|Publication number||US6701626 B2|
|Application number||US 10/202,466|
|Publication date||Mar 9, 2004|
|Filing date||Jul 24, 2002|
|Priority date||Jul 24, 2001|
|Also published as||US20030019110|
|Publication number||10202466, 202466, US 6701626 B2, US 6701626B2, US-B2-6701626, US6701626 B2, US6701626B2|
|Original Assignee||Lagos Gmbh|
|Export Citation||BiBTeX, EndNote, RefMan|
|Patent Citations (8), Referenced by (14), Classifications (20), Legal Events (5)|
|External Links: USPTO, USPTO Assignment, Espacenet|
The present invention relates to a hand tool. More particularly this invention concerns such a tool having a handle portion, a blade, and a system for releasably securing the blade to the handle so it can be exchanged for an identical replacement blade or for another blade serving a different purpose.
A hand tool is known, for instance from German patent 240,786 of C. Wusthof, which has a blade having a longitudinally inwardly projecting tang that fits in a socket or seat in a separate handle part. A pivotal lever on the handle can swing between a flush holding position in which a transverse retaining formation on the lever engages a transverse retaining formation on the tang and locks the blade to the handle and an extended freeing position disengaging these retaining formations and permitting the blade to be pulled out of the handle and replaced by another blade. A clip on the handle can retain the lever in the flush holding position to maintain the blade locked to the handle, and a spring normally urges the retaining lever into the extended freeing position. Thus one knife blade can be exchanged for another, or for a saw blade or specialty blade. The blade, when installed, is very solidly mounted to the handle so it can be used for cutting, prying, or twisting like with a one-piece tool.
A disadvantage of this system is that both releasing and securing a blade are two-step operations. To release the blade the clip must be opened and the lever flipped back; to secure the blade the lever must be swung forward and the clip closed. If the clip is accidentally bumped and opened, the lever will swing out under spring force and the blade will separate from the handle. Another disadvantage is that the contact area between the retaining formation is limited so that it can loosen when worn, letting the blade move relative to the handle when locked in place.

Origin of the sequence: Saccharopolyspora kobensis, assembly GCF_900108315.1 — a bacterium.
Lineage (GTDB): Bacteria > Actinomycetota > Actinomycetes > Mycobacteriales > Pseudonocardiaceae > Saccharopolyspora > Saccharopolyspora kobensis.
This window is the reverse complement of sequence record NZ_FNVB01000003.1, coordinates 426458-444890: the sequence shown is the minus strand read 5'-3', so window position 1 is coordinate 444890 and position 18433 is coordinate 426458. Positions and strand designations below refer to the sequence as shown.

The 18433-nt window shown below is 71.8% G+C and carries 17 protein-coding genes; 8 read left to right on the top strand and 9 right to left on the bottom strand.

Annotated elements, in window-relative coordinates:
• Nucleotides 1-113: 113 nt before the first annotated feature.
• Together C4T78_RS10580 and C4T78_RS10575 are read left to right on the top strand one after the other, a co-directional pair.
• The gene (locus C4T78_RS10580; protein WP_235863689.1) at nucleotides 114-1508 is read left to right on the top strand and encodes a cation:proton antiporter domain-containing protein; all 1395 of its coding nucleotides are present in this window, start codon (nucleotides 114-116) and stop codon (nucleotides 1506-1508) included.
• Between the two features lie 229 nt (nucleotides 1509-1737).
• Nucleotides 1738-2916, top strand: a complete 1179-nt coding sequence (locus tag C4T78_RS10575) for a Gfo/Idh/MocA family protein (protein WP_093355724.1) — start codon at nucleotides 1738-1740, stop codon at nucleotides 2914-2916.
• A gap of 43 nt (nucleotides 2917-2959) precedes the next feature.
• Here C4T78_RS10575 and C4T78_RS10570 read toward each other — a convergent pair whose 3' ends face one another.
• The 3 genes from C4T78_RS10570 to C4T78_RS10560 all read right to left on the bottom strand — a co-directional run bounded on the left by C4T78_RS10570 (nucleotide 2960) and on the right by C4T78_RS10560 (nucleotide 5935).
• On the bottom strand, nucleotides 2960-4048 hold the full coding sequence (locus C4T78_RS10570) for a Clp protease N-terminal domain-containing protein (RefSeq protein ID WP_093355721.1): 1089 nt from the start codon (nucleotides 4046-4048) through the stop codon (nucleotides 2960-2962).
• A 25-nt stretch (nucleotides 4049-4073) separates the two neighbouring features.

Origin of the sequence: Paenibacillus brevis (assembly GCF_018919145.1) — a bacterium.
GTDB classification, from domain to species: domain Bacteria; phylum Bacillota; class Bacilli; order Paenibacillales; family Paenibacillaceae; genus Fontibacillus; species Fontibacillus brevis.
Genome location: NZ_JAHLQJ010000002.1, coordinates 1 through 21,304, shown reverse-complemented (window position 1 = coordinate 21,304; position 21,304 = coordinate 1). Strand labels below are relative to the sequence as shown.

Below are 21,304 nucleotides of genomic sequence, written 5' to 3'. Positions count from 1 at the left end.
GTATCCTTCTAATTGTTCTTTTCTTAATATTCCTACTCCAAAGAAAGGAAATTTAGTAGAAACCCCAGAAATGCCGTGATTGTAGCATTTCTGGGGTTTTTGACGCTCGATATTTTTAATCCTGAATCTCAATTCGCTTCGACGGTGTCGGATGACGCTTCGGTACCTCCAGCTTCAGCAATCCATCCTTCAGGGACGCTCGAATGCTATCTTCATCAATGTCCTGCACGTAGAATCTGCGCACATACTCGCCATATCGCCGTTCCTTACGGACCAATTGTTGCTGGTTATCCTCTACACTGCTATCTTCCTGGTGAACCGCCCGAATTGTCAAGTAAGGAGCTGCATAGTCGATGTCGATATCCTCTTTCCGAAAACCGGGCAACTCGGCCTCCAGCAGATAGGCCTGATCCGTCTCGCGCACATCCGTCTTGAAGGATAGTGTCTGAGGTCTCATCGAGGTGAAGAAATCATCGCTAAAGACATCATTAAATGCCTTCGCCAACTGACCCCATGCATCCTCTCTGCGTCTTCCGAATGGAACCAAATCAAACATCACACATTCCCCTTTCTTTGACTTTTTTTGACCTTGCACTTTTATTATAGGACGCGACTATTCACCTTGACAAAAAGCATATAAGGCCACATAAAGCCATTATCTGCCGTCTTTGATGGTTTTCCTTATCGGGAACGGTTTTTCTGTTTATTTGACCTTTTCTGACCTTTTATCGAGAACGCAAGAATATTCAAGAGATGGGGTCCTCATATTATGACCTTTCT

It is therefore an object of the present invention to provide an improved hand tool with a changeable blade.
Another object is the provision of such an improved hand tool with a changeable blade which overcomes the above-given disadvantages, that is which is easy to use and which ensures a very solid anchoring of the blade in the handle.
A hand tool has according to the invention an elongated blade having a longitudinally inwardly projecting tang having a longitudinal back edge formed with a plurality of transversely directed teeth, a longitudinal front edge, and an elastically transversely deflectable retaining formation. A handle forms a longitudinally open seat having one longitudinally extending side wall. A retaining lever has an edge formed with teeth and an elastically transversely deflectable retaining formation. The lever is displaceable between a closed holding position with the lever teeth meshing with the blade teeth and pressing the blade against the seat wall and the formation transversely engaging and bearing elastically against the blade retaining formation, and an open freeing position with the lever teeth out of mesh with the blade teeth and the formation out of engagement with the blade retaining formation.
Thus this tool is quite simple. The interaction of the retaining formations hold the lever releasably in the closed holding position so that no biasing spring or clip are needed. Changing blades is simply a question of pulling out the retaining lever to free the blade and pushing it back in after the replacement blade is in place. There is no clip to actuate.
According to the invention the retaining formation of the blade is at an inner end of the tang. In addition the tang and blade lie in a longitudinal plane and the retaining formation of the blade is bent at an acute angle out of the plane.